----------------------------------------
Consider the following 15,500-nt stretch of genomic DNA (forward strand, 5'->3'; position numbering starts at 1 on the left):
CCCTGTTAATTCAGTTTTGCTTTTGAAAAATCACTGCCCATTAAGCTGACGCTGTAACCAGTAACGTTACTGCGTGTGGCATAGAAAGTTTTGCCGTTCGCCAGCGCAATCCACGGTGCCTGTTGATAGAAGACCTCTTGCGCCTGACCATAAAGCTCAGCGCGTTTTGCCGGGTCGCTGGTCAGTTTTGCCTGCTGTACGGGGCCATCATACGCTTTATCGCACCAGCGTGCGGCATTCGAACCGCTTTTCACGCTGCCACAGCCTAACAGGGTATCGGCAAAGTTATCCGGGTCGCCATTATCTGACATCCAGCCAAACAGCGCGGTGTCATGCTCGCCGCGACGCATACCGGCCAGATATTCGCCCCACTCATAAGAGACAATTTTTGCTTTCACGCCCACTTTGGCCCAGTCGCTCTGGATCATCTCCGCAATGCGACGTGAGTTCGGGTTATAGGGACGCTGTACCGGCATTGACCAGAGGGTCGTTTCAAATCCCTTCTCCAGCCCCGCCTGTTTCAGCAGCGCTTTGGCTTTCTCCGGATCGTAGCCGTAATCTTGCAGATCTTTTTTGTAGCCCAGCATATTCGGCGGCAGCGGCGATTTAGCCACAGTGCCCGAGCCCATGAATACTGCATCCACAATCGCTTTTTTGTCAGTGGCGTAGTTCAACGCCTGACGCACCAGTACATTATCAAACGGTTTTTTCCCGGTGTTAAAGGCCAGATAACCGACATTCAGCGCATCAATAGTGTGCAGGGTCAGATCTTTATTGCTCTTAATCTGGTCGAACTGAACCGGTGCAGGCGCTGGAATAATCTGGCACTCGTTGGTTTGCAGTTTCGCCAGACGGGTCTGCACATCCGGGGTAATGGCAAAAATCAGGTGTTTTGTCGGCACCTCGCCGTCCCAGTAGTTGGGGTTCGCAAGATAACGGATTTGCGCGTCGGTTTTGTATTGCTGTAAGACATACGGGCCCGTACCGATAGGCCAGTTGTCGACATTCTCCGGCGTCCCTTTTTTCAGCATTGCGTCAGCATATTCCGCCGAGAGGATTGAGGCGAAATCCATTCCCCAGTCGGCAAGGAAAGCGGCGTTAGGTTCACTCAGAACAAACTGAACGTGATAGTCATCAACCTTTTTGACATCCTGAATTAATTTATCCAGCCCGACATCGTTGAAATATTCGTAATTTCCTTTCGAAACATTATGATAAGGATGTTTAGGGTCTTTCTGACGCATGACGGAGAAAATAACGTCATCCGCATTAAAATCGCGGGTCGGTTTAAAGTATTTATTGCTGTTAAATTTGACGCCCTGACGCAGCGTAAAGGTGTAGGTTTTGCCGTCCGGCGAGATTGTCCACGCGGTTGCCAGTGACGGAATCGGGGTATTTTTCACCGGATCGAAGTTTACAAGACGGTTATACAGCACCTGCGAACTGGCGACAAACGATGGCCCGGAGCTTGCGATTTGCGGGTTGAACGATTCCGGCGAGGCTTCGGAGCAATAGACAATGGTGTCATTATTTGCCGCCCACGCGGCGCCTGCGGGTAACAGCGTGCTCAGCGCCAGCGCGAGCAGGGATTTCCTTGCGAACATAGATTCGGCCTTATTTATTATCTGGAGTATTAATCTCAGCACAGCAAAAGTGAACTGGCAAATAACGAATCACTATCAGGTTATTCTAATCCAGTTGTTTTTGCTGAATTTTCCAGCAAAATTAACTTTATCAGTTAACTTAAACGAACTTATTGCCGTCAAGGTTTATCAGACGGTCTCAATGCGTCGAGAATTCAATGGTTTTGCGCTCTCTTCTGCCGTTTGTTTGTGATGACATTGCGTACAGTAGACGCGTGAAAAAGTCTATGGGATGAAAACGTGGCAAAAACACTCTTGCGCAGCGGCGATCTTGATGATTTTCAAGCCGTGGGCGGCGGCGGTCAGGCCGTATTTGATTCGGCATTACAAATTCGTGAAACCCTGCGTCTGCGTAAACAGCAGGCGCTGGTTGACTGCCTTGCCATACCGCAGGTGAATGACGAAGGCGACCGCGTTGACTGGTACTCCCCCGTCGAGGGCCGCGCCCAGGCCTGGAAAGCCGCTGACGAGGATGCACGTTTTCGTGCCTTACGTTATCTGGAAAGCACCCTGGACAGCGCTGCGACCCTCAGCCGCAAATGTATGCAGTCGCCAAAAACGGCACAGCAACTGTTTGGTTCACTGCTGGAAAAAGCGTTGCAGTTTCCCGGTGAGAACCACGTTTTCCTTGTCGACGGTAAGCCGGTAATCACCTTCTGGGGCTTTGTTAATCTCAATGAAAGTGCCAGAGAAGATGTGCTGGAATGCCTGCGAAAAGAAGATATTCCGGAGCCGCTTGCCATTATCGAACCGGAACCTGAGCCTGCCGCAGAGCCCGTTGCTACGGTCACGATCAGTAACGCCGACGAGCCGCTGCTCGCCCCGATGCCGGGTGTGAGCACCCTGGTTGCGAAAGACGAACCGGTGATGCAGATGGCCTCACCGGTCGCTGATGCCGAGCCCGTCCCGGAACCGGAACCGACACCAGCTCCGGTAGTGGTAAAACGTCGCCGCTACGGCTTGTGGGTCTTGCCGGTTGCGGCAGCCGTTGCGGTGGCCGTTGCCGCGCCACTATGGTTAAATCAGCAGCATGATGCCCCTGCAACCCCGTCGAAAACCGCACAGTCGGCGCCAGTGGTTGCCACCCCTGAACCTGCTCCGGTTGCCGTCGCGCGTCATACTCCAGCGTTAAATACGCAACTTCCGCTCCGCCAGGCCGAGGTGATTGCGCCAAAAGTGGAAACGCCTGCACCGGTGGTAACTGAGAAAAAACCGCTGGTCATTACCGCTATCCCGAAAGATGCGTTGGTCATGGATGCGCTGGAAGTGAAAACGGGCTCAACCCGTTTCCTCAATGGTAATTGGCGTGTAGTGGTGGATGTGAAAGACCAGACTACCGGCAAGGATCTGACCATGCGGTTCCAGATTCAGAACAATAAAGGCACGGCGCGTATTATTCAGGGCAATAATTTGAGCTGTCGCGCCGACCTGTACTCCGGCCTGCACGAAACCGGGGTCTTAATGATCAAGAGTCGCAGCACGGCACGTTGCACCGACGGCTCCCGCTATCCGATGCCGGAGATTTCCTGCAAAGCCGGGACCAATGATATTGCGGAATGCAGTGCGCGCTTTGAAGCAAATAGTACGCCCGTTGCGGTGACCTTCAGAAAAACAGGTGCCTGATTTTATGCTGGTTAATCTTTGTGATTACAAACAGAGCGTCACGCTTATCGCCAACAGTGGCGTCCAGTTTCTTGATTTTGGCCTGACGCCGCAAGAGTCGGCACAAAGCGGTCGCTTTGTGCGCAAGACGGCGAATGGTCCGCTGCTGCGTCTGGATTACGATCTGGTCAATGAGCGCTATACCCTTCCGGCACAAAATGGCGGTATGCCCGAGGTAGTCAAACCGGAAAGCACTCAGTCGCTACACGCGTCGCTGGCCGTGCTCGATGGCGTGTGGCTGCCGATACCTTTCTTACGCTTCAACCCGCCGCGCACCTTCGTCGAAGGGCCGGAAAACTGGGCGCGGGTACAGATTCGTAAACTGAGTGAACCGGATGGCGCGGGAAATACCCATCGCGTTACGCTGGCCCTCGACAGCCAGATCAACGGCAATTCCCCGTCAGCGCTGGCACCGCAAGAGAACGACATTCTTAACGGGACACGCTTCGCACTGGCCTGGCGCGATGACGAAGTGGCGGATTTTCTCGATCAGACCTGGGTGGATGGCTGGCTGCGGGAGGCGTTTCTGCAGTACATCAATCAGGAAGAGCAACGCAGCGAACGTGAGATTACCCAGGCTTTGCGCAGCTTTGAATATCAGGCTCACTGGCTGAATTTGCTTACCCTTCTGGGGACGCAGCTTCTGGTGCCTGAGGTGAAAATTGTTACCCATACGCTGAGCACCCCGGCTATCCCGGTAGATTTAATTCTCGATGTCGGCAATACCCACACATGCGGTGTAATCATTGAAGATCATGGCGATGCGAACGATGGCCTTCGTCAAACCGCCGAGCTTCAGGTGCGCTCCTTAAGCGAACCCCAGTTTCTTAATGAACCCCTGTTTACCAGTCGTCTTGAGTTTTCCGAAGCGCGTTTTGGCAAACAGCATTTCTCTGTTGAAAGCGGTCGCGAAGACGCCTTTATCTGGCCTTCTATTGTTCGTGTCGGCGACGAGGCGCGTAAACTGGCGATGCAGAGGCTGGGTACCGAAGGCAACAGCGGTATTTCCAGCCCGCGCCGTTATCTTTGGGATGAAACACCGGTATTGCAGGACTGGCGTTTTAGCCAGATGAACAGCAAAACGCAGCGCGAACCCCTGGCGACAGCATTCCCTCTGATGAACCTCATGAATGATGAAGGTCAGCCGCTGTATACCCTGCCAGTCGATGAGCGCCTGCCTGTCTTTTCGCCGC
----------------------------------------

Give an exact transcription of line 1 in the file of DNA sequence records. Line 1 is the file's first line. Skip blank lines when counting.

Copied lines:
Consider the following 15,500-nt stretch of genomic DNA (forward strand, 5'->3'; position numbering starts at 1 on the left):